Five Observations on Libya and the U.N.
1. The U.N.’s surprising backbone. The U.N. has never moved so swiftly to take sides in a civil war. It demonstrates that the U.N.’s gradually expanding activism and broadening interpretation of its charter since 1989 continues apace. Iraq and Afghanistan did not kill liberal interventionism after all. It is reassuring that there is robust global ...
1. The U.N.’s surprising backbone. The U.N. has never moved so swiftly to take sides in a civil war. It demonstrates that the U.N.’s gradually expanding activism and broadening interpretation of its charter since 1989 continues apace. Iraq and Afghanistan did not kill liberal interventionism after all. It is reassuring that there is robust global support for holding tyrants accountable; but the problem with liberal interventionism is that it is fickle (Why Libya and not North Korea, Burma, Zimbabwe, Cuba, or Uzbekistan?) and sometimes ineffective. Having started this, let us hope the U.N.’s ability to succeed at such operations grows in proportion with its ambitions.
2. Qaddafi: "I’m not dead yet!" Champions of liberal interventionism are indulging in a fit of triumphalism (here, here, and here), but it is greatly premature to be hanging a "Mission Accomplished" banner. Good intentions do not automatically make good policy. Proponents of the no-fly zone seem to have focused all their attention on getting it approved, as if that by itself would validate their agenda. That, however, is aiming at the wrong target. Having approved the mission, we could very well fail at implementing it, adding "Libya" to "Somalia," "Angola," and "Congo" to the collection of bywords for the U.N.’s proverbial failings. Nothing will legitimize the liberal ideals behind the intervention so well as ensuring its success, and proponents have been disturbingly vague about how exactly they plan to do that-or even what constitutes success.
3. "How does this end?" A no-fly zone is not a goal; it is a means to an end. What is the end? Ostensibly, it is to protect Libyan civilians, in which case we’ll have to keep the no-fly zone operating forever. In practice, it means we’ll have to keep the no-fly zone in place until a new government takes power in Libya that does not have a score to settle with rebellious citizens. Thus, the goal is implicitly the overthrow of the Libyan government (the first time the U.N. has voted to overthrow the government of one of its member states). But having ruled out ground forces, we are left with insufficient tools with which to accomplish our goal. We are forced to rely on the Libyan rebels, who have taken a serious beating in the last week, and hope-which is not a strategy. If Qaddafi hangs on, Libya will be effectively partitioned, isolated from the world, and splintered into failed statelets, of which those held by the rebels become an international protectorate like Kosovo, or Iraqi Kurdistan in the 1990s. What’s the strategy then? (See Micah Zenko’s excellent post on this topic).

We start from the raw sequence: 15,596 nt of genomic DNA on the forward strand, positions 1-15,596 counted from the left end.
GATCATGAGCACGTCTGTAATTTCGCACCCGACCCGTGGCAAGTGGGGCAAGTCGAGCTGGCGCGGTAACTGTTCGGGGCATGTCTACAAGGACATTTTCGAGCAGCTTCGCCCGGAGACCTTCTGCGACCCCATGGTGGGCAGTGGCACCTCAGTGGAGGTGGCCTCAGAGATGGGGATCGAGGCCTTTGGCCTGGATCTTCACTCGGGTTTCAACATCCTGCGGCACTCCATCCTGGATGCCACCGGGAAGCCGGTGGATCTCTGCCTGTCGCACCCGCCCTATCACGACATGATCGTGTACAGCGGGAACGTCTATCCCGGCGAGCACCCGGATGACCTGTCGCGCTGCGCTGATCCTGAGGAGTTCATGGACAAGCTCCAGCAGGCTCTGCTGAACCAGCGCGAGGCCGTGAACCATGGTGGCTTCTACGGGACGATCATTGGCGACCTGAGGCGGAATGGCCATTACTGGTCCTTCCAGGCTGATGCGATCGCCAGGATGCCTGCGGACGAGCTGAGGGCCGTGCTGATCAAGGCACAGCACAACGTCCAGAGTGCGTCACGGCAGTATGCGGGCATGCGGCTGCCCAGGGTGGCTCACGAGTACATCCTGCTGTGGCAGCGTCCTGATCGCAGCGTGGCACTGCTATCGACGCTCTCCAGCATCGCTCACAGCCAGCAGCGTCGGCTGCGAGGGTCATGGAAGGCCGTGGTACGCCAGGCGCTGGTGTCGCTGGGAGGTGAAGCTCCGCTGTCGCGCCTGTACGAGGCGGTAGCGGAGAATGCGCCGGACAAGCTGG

4. Masterly Inactivity. Whether by clever design or a failure of leadership, the Obama administration managed to minimize U.S. involvement and maximize allied leadership, which is a good thing. The British and French are leading an international military intervention, something they haven’t presumed to try since the Suez Crisis of 1956. The United States has long been shouldering more than its far share of the burden for global security for decades. We’ve been lecturing the allies for years that they needed to step up and do more. We’ve got what we asked for; it would be naïve to assume that they will do more only of what we want. What’s odd is that this energetic multipolarity is coming from "old Europe." The new great power aspirants-India and Brazil-are on the sidelines.
5. Politics 2012. Obama just handed Republican presidential challengers a gift. I think Republicans have been wary of criticizing Obama’s foreign policy because, in truth, they are the strongest supporters of his biggest initiative: the war in Afghanistan. Now Republicans have an opportunity. They can voice caution over aspects of the intervention in Libya without looking like peaceniks or isolationists because they still support the war in Afghanistan. And they can safely continue supporting the war in Afghanistan without looking like knee-jerk boosters for every military intervention by expressing concern over the intervention in Libya.
Paul D. Miller is a professor of the practice of international affairs at Georgetown University and a senior fellow at the Atlantic Council. He served as director for Afghanistan and Pakistan on the U.S. National Security Council staff from 2007 through 2009. Twitter: @PaulDMiller2
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